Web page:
Never So Few is an important drama because it looks at a lesser known moment in the history of WWII. The film is well-worth your time for the excellent cast and is essential viewing for any Steve McQueen fan. The story does drag on a bit and I felt Sinatra and Lollobrigida had a little chemistry but not enough to make their romance believable. There is a particular scene when Sinatra and Lollobrigida are about to kiss and Lollobrigida is talking about goat’s milk. It really “soured” the moment for me. And I would be remiss to not point out the very odd opening credits. It features vignettes of all the primary cast members with the exception of the two main stars. When I first watched it I thought I’d missed something and replayed it. Nope. We see Sinatra and Lollobrigida’s names in big letters but no vignette. I thought this a very odd choice.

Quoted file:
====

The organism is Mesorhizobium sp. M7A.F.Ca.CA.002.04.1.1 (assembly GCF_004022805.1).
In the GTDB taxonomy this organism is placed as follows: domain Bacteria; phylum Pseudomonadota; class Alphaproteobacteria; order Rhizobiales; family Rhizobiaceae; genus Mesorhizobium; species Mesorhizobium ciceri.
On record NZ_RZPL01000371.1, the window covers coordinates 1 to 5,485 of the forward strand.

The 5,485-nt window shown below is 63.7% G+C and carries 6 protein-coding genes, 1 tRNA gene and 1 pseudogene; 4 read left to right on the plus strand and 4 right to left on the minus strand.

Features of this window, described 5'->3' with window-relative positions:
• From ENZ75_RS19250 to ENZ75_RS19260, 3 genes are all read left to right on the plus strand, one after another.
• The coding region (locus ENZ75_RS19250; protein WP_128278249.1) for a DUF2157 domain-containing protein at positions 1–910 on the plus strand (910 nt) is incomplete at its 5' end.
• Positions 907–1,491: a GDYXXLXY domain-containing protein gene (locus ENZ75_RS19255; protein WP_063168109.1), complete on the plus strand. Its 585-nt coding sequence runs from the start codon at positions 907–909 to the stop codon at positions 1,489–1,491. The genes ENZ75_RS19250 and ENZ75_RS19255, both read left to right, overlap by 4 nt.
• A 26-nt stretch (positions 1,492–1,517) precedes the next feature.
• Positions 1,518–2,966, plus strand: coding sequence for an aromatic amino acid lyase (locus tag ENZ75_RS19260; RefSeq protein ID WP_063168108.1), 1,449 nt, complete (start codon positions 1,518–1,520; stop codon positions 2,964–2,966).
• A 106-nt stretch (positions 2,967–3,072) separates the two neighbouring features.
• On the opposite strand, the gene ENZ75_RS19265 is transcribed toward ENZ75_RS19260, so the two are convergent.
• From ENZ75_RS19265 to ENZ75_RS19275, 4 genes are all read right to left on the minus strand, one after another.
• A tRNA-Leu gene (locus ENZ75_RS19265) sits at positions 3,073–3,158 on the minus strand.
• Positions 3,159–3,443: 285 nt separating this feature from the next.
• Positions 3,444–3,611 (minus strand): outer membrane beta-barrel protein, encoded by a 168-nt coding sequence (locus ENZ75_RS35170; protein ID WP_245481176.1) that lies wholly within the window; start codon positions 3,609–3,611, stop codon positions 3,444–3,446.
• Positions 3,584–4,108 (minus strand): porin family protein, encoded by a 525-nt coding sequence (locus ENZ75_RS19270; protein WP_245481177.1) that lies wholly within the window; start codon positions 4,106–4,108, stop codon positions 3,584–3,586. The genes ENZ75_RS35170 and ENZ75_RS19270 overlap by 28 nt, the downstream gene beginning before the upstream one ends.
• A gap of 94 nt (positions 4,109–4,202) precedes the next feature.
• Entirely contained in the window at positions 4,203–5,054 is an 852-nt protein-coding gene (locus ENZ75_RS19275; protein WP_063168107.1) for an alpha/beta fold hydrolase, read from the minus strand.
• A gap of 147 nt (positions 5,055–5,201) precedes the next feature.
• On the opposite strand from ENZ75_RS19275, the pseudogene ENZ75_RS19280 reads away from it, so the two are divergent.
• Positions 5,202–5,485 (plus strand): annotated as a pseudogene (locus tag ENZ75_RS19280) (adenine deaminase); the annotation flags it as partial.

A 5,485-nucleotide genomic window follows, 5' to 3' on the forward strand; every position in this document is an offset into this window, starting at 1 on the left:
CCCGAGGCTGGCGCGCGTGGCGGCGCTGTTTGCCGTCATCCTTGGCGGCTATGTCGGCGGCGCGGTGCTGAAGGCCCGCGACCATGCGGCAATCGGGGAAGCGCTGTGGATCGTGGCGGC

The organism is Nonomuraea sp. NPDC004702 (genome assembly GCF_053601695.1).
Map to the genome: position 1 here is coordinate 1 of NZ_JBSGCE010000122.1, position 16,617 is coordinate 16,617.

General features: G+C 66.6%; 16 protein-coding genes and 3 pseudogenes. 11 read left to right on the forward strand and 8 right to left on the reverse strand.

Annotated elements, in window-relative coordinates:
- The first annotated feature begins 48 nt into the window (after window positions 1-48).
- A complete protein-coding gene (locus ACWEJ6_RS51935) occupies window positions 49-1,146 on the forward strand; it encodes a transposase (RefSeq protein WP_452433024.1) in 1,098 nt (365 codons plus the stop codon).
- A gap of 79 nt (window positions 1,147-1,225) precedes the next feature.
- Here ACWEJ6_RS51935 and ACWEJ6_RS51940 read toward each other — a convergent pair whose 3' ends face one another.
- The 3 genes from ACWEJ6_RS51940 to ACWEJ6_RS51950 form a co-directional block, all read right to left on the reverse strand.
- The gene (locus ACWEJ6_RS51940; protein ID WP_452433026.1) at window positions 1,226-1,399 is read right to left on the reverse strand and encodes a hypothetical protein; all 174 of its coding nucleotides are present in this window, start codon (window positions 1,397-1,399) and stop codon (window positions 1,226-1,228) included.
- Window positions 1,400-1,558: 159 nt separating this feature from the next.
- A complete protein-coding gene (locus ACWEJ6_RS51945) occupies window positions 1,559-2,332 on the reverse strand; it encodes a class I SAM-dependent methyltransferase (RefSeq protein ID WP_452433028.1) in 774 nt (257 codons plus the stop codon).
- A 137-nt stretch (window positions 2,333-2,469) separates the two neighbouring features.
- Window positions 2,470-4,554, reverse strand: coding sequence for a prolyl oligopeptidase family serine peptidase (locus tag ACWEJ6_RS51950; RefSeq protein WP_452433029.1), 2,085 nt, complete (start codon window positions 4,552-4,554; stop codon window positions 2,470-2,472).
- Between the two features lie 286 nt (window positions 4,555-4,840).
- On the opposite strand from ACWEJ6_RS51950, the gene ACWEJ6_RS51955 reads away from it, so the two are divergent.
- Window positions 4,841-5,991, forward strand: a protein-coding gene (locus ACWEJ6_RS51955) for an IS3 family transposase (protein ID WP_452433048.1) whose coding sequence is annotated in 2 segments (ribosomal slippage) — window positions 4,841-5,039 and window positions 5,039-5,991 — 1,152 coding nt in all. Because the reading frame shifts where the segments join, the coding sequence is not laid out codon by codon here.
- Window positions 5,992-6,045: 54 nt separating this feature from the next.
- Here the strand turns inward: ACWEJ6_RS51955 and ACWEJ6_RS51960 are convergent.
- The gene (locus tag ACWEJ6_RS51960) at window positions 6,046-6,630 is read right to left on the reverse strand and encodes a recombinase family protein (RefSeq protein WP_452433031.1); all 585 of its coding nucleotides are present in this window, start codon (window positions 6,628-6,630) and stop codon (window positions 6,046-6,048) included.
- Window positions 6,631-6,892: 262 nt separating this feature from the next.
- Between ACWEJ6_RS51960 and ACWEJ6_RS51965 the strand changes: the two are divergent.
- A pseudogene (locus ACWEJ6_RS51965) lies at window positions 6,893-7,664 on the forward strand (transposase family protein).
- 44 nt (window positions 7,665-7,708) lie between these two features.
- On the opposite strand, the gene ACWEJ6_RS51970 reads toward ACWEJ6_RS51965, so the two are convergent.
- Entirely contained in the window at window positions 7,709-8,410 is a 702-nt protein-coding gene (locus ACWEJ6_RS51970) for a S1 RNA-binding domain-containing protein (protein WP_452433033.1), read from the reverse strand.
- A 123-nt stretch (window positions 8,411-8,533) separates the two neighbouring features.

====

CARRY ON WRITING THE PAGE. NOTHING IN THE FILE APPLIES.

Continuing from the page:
Never So Few (1959) is available on Blu-Ray from the Warner Archive Collection.When you use my buy link you help support this site. Thanks!

The film looks fantastic on Blu-Ray. You can hear the WAC trio discuss the film on their podcast All's Fair about 4 minutes in. D.W. Ferranti calls the film "half a courageous war movie and half a vengeance movie."

 Warner Archive Wednesday - On (random) Wednesdays, I review one title from the Warner Archive Collection. Thank you to Warner Archive for sending me a copy of Never So Few (1959) on Blu-Ray for review!

Monday, September 8, 2014

Stars & Their Hobbies ~ Steve McQueen

"Racing is the most exciting thing there is. But unlike drugs, you get high with dignity." - Steve McQueen